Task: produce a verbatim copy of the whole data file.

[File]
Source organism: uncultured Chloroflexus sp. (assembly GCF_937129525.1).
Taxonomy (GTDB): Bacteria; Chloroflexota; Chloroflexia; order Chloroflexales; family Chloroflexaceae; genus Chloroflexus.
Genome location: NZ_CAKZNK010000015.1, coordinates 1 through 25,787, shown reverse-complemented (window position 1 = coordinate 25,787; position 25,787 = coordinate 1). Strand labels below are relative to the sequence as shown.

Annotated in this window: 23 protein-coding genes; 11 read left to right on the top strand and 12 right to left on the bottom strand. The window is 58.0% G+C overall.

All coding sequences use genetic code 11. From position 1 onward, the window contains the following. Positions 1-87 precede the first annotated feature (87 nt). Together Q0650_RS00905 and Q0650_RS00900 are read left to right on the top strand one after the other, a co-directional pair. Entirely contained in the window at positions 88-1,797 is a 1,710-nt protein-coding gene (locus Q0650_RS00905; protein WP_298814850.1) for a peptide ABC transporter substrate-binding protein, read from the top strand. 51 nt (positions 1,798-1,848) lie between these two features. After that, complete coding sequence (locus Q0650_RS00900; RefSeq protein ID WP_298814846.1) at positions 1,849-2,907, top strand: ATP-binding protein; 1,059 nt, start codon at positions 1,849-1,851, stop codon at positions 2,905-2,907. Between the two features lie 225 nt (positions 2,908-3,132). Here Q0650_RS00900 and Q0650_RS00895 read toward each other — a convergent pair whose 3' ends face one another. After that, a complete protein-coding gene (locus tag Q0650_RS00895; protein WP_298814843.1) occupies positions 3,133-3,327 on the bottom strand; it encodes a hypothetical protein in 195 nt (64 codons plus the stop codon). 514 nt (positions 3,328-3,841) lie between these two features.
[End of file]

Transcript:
Source organism: uncultured Chloroflexus sp. (assembly GCF_937129525.1).
Taxonomy (GTDB): Bacteria; Chloroflexota; Chloroflexia; order Chloroflexales; family Chloroflexaceae; genus Chloroflexus.
Genome location: NZ_CAKZNK010000015.1, coordinates 1 through 25,787, shown reverse-complemented (window position 1 = coordinate 25,787; position 25,787 = coordinate 1). Strand labels below are relative to the sequence as shown.

Annotated in this window: 23 protein-coding genes; 11 read left to right on the top strand and 12 right to left on the bottom strand. The window is 58.0% G+C overall.

All coding sequences use genetic code 11. From position 1 onward, the window contains the following. Positions 1-87 precede the first annotated feature (87 nt). Together Q0650_RS00905 and Q0650_RS00900 are read left to right on the top strand one after the other, a co-directional pair. Entirely contained in the window at positions 88-1,797 is a 1,710-nt protein-coding gene (locus Q0650_RS00905; protein WP_298814850.1) for a peptide ABC transporter substrate-binding protein, read from the top strand. 51 nt (positions 1,798-1,848) lie between these two features. After that, complete coding sequence (locus Q0650_RS00900; RefSeq protein ID WP_298814846.1) at positions 1,849-2,907, top strand: ATP-binding protein; 1,059 nt, start codon at positions 1,849-1,851, stop codon at positions 2,905-2,907. Between the two features lie 225 nt (positions 2,908-3,132). Here Q0650_RS00900 and Q0650_RS00895 read toward each other — a convergent pair whose 3' ends face one another. After that, a complete protein-coding gene (locus tag Q0650_RS00895; protein WP_298814843.1) occupies positions 3,133-3,327 on the bottom strand; it encodes a hypothetical protein in 195 nt (64 codons plus the stop codon). 514 nt (positions 3,328-3,841) lie between these two features.